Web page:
Search Images Maps Play YouTube News Gmail Drive More »
Sign in
Screen reader users: click this link for accessible mode. Accessible mode has the same essential features but works better with your reader.

Patents

  1. Advanced Patent Search
Publication numberUS5264808 A
Publication typeGrant
Application numberUS 07/841,535
Publication dateNov 23, 1993
Filing dateFeb 26, 1992
Priority dateFeb 27, 1991
Fee statusPaid
Publication number07841535, 841535, US 5264808 A, US 5264808A, US-A-5264808, US5264808 A, US5264808A
InventorsHiroaki Tanaka
Original AssigneeKabushiki Kaisha Toshiba
Export CitationBiBTeX, EndNote, RefMan
External Links: USPTO, USPTO Assignment, Espacenet
Substrate potential adjusting apparatus
US 5264808 A
Abstract
A substrate potential adjusting apparatus of the invention includes: a pump circuit for drawing a current from a semiconductor substrate to adjust a substrate potential; ring oscillators for supplying a periodical signal to the pump circuit and causing the pump circuit to operate; a limiter circuit for detecting a potential of the semiconductor substrate and controlling to switch between operation and non-operation of the ring oscillators in accordance with the detected potential; and a selector circuit for changing the oscillation period of the periodical signal outputted from the ring oscillators in accordance with a signal inputted externally from a chip, the signal determining an operation mode of a circuit formed on the semiconductor substrate.
Images(5)
Previous page
Next page
Claims(15)
What is claimed is:
1. A substrate potential adjusting apparatus comprising:
pump means for drawing a current from a semiconductor substrate to adjust a substrate potential;
oscillator means for supplying a periodic signal to said pump means and causing said pump means to operate;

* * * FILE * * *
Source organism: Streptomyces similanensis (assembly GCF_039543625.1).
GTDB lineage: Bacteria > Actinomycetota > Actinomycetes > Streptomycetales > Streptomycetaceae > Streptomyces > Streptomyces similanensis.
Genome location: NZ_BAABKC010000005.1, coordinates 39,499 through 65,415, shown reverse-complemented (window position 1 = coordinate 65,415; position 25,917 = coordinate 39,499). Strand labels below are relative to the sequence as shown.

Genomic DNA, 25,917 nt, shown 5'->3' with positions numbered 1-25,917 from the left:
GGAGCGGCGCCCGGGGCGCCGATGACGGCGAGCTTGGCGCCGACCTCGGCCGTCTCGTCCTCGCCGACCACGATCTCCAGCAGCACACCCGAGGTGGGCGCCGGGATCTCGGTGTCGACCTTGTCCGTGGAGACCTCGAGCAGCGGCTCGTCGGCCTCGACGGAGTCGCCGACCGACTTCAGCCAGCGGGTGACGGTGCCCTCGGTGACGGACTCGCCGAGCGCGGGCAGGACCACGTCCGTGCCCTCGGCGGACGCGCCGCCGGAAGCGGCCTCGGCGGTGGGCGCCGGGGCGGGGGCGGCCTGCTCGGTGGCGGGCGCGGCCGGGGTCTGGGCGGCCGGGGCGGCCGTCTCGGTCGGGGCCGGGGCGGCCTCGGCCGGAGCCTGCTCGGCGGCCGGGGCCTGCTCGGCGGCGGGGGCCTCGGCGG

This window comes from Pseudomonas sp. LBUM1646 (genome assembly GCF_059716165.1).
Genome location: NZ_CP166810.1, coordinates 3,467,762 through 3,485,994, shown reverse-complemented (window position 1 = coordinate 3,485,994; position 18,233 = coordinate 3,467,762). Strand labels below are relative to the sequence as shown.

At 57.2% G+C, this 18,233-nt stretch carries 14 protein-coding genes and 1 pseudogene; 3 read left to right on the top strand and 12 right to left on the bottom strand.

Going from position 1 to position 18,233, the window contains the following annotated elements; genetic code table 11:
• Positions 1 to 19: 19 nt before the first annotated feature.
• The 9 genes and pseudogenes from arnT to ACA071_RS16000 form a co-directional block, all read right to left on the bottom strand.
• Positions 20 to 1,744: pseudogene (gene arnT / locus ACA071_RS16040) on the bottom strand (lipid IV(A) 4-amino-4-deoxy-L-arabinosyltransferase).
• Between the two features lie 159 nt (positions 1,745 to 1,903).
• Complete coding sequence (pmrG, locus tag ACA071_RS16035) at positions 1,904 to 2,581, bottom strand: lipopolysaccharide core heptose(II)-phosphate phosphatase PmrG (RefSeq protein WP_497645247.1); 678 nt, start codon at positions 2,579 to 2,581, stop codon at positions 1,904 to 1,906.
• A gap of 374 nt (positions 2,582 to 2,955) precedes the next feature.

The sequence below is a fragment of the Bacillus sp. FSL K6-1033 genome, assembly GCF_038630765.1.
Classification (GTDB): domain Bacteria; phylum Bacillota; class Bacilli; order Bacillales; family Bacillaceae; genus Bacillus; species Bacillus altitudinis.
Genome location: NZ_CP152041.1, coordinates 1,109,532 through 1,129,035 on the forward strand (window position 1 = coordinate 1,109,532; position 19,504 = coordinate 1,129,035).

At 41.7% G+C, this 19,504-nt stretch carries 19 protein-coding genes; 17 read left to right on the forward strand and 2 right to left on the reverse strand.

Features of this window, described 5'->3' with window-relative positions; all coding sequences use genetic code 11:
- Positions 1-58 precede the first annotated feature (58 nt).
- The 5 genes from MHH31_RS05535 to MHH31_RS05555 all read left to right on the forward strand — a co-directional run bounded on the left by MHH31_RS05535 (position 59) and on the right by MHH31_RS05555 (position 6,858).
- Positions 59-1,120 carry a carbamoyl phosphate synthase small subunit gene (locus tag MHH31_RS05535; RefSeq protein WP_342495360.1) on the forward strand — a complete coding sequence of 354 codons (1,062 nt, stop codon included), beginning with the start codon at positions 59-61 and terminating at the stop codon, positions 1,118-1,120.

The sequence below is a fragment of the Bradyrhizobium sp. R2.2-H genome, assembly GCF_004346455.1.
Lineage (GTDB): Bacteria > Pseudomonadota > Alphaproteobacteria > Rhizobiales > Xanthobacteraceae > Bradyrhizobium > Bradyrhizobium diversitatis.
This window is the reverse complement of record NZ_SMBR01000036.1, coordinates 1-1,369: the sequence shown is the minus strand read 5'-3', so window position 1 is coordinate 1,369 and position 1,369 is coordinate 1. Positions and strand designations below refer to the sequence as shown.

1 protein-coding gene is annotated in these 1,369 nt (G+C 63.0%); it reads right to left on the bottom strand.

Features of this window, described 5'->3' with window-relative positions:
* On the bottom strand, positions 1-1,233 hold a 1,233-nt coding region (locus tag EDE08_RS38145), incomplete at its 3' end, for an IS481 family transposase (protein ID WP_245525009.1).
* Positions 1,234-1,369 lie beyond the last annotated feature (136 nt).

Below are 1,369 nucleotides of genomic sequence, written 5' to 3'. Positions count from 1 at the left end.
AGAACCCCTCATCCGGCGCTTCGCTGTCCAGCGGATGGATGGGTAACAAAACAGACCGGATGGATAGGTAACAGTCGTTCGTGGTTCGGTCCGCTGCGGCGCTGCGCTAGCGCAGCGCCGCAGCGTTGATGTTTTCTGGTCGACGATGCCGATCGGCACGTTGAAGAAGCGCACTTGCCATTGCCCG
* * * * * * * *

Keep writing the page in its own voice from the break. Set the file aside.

control means for detecting a potential of said semiconductor substrate and for controlling switching of said oscillator means between operation and non-operation in accordance with said detected potential;
selection means for changing the oscillation period of said periodic signal output from said oscillator means in accordance with a signal input externally from a chip, said signal determining an operation mode of a circuit formed on said semiconductor substrate;
wherein said oscillator means includes capacitors, and said selection means switches between a connected state where said capacitors are electrically connected to said oscillator means and a disconnected state where said capacitors are electrically disconnected from said oscillator means in response to said signal externally input from said chip so as to vary the oscillation period of said oscillator means.
2. An apparatus according to claim 1, wherein said externally input signal is a signal for switching between a normal state and a self-refresh state, and said selection means receives said externally input signal and controls said oscillator means so as to make said oscillation period longer for said self-refresh state than said normal state.
3. An apparatus according to claim 1, wherein said externally input signal is a signal for switching between a chip active state and a chip standby state, and said selection means receives said externally input signal and controls said oscillator means so as to make said oscillation period longer for said chip standby state than said chip active state.
4. An apparatus according to claim 1, wherein said oscillator means is a ring oscillator.
5. An apparatus according to claim 2, wherein said oscillator means is a ring oscillator.
6. An apparatus according to claim 3, wherein said oscillator means is a ring oscillator.
7. An apparatus according to claim 2, wherein the apparatus is adapted to enter said normal state upon power-on.
8. A substrate potential adjusting apparatus comprising:
pump means for drawing a current from a semiconductor substrate to adjust a substrate potential;
oscillator means for supplying a periodic signal to said pump means and causing said pump means to operate;
control means for detecting a potential of said semiconductor substrate and for controlling switching of said oscillator means between operation and non-operation in accordance with said detected potential;
selection means for changing the oscillation period of said periodic signal output from said oscillator means in accordance with a signal input externally from a chip, said signal determining an operation mode of a circuit formed on said semiconductor substrate;
said externally input signal being a signal for switching between a normal state and a self-refresh state, and said selection means receiving said externally input signal and controlling said oscillator means, so as to make said oscillation period longer for said self-refresh state than said normal state,